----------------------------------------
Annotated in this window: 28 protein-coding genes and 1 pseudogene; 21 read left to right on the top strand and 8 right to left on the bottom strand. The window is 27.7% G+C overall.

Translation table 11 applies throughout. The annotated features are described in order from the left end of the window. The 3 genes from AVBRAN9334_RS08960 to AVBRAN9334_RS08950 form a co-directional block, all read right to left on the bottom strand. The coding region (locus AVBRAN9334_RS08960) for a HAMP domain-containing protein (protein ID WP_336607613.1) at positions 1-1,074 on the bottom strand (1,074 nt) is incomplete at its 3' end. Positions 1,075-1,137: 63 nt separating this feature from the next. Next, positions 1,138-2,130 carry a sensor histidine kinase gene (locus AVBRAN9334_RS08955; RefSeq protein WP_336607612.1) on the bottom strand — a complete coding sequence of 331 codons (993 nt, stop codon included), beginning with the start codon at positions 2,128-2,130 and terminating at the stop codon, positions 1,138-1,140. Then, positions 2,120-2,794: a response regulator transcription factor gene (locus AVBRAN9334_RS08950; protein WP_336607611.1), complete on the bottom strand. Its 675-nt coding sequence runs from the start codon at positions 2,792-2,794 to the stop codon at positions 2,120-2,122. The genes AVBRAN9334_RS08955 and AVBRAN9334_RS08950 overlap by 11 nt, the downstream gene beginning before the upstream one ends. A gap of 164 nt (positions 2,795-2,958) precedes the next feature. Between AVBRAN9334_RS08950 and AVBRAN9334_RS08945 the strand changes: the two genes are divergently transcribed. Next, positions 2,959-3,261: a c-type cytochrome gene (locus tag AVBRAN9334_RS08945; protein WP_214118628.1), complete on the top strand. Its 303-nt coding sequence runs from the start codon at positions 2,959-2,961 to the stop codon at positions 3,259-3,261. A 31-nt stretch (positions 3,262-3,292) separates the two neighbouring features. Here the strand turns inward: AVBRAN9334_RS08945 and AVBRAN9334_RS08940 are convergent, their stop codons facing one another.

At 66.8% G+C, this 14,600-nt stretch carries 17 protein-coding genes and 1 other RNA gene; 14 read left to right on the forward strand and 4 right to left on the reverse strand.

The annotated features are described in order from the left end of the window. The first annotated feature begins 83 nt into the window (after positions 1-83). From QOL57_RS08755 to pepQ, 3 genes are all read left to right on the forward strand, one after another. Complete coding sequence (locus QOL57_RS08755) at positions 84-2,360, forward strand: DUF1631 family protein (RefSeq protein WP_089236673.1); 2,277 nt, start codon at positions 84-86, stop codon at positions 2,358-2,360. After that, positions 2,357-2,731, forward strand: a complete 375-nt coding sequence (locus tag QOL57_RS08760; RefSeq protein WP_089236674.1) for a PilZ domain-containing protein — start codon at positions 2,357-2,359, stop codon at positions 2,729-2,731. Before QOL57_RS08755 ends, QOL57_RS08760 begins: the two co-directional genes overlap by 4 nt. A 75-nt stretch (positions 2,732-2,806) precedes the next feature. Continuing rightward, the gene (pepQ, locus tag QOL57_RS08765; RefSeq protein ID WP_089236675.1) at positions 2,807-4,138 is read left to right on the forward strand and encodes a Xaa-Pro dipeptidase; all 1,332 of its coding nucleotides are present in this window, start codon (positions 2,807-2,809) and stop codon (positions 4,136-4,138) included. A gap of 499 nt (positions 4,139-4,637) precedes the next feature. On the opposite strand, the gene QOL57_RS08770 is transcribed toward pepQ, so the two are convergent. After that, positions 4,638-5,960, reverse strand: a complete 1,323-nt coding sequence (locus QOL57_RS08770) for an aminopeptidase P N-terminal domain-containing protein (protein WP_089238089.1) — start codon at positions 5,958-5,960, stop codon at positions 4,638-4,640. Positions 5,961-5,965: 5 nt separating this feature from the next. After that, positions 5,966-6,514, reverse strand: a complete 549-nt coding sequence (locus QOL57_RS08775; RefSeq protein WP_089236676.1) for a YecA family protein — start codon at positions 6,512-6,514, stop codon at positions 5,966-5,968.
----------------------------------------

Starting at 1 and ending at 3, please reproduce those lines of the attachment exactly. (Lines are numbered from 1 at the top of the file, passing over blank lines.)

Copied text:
Annotated in this window: 28 protein-coding genes and 1 pseudogene; 21 read left to right on the top strand and 8 right to left on the bottom strand. The window is 27.7% G+C overall.

Translation table 11 applies throughout. The annotated features are described in order from the left end of the window. The 3 genes from AVBRAN9334_RS08960 to AVBRAN9334_RS08950 form a co-directional block, all read right to left on the bottom strand. The coding region (locus AVBRAN9334_RS08960) for a HAMP domain-containing protein (protein ID WP_336607613.1) at positions 1-1,074 on the bottom strand (1,074 nt) is incomplete at its 3' end. Positions 1,075-1,137: 63 nt separating this feature from the next. Next, positions 1,138-2,130 carry a sensor histidine kinase gene (locus AVBRAN9334_RS08955; RefSeq protein WP_336607612.1) on the bottom strand — a complete coding sequence of 331 codons (993 nt, stop codon included), beginning with the start codon at positions 2,128-2,130 and terminating at the stop codon, positions 1,138-1,140. Then, positions 2,120-2,794: a response regulator transcription factor gene (locus AVBRAN9334_RS08950; protein WP_336607611.1), complete on the bottom strand. Its 675-nt coding sequence runs from the start codon at positions 2,792-2,794 to the stop codon at positions 2,120-2,122. The genes AVBRAN9334_RS08955 and AVBRAN9334_RS08950 overlap by 11 nt, the downstream gene beginning before the upstream one ends. A gap of 164 nt (positions 2,795-2,958) precedes the next feature. Between AVBRAN9334_RS08950 and AVBRAN9334_RS08945 the strand changes: the two genes are divergently transcribed. Next, positions 2,959-3,261: a c-type cytochrome gene (locus tag AVBRAN9334_RS08945; protein WP_214118628.1), complete on the top strand. Its 303-nt coding sequence runs from the start codon at positions 2,959-2,961 to the stop codon at positions 3,259-3,261. A 31-nt stretch (positions 3,262-3,292) separates the two neighbouring features. Here the strand turns inward: AVBRAN9334_RS08945 and AVBRAN9334_RS08940 are convergent, their stop codons facing one another.

At 66.8% G+C, this 14,600-nt stretch carries 17 protein-coding genes and 1 other RNA gene; 14 read left to right on the forward strand and 4 right to left on the reverse strand.